Rinsho Shinkeigaku (Clinical Neurology)

Brief Clinical Note

Cerebral venous sinus thrombosis associated with hyperhomocysteinemia due to combined deficiencies of folate and vitamin B12

Yuhei Kanaya, M.D.1), Shuichiro Neshige, M.D.1), Makoto Takemaru, M.D., Ph.D.1), Yuji Shiga, M.D.1), Shinichi Takeshima, M.D.1) and Masaru Kuriyama, M.D., Ph.D.1)

1)Department of Neurology, and Department of Radiology, Brain Attack Center Ota Memorial Hospital

A 63-year-old man was admitted to our hospital because of convulsive seizures. Radiological examinations revealed cerebral venous sinus thrombosis in the anterior part of the superior sagittal sinus. He had marked hyperhomocysteinemia (93.5 nmol/ml) due to combined deficiencies of folate and vitamin B12. He was T/T homozygous for methylene tetrahydrofolate reductase C677T polymorphism. He received a supplement therapy of vitamins. First, he was administered folate orally. After 3 months, the serum level of homocysteine decreased to 22.6 nmol/ml (an 86% reduction), but was still above the normal level. Next, an additional supplement therapy of vitamin B12 lowered the homocysteine level to normal (12.3 nmol/ml) after 4 months. These results showed that the increase of homocysteine levels in this patient was mainly caused by the deficiency of folate. Additionally, acquired risk factors like vitamin deficiencies increased the level of serum homocysteine to almost 100 nmol/ml.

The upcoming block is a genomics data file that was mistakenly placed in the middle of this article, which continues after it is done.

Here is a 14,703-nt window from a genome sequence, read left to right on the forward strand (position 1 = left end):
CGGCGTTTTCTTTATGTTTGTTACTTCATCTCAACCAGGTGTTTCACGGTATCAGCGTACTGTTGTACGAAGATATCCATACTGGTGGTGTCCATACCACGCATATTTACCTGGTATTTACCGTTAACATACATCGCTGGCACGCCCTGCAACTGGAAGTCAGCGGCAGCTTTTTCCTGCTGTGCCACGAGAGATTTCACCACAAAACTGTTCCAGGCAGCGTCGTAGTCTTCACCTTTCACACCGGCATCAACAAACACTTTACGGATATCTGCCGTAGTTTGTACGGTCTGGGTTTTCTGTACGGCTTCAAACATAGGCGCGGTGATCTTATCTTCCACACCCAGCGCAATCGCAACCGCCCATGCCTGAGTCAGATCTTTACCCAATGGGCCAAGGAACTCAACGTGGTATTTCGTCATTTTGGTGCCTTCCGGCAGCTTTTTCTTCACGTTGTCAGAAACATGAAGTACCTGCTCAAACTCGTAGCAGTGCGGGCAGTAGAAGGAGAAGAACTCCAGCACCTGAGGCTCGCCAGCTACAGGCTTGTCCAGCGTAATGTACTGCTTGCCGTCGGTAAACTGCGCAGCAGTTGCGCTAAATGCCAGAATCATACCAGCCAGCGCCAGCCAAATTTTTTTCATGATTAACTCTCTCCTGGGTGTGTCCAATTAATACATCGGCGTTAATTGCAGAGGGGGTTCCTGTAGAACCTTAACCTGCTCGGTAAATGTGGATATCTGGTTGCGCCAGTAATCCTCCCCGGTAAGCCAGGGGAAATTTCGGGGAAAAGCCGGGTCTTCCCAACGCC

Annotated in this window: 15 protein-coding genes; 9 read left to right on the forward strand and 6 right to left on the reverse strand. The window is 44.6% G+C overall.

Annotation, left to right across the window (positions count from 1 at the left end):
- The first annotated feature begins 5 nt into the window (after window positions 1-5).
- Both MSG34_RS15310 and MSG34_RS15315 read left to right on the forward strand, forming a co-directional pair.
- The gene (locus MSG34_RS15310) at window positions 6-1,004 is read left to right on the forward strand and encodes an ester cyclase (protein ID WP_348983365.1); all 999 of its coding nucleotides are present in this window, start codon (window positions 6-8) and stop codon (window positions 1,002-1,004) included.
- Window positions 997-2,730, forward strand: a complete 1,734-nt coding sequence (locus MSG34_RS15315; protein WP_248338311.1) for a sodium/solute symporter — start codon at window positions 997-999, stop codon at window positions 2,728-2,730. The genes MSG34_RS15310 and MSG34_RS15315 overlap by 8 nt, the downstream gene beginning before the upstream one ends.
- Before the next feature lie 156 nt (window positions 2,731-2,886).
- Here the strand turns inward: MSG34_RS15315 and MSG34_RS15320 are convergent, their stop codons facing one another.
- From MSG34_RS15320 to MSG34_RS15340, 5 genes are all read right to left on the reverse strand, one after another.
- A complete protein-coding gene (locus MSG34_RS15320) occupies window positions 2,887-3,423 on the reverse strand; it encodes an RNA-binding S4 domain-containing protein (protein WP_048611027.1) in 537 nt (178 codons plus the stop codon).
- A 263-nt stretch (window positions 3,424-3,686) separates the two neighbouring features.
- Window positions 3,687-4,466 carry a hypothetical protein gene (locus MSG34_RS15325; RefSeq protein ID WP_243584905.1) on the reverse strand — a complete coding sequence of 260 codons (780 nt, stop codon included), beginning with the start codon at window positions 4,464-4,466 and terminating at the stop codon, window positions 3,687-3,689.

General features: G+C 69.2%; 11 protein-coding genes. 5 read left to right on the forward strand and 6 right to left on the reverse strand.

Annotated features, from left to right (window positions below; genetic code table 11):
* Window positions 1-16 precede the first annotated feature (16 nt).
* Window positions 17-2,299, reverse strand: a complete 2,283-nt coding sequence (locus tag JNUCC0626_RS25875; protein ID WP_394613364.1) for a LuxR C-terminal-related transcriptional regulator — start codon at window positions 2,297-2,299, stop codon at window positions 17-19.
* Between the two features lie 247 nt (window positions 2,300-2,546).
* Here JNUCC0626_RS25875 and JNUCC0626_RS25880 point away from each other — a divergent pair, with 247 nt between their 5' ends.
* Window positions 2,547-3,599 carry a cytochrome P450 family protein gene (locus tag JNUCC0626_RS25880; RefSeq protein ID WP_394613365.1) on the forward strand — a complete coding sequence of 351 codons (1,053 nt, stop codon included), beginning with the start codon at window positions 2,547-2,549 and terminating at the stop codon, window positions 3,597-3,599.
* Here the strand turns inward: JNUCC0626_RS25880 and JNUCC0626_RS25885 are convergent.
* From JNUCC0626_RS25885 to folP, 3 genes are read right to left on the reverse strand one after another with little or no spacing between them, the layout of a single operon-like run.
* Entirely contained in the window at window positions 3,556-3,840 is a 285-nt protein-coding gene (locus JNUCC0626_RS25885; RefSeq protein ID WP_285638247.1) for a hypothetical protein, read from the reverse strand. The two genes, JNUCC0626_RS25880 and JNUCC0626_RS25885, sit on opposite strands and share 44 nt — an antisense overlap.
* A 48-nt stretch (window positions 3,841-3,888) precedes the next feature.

Full Text of this Article in Japanese PDF (1418K)

(CLINICA NEUROL, 56: 116|119, 2016)
key words: cerebral vinous sinus thrombosis, hyperhomocystinemia, folate, vitamins B12, methylene tetrahydrofolate reductase

(Received: 5-Oct-15)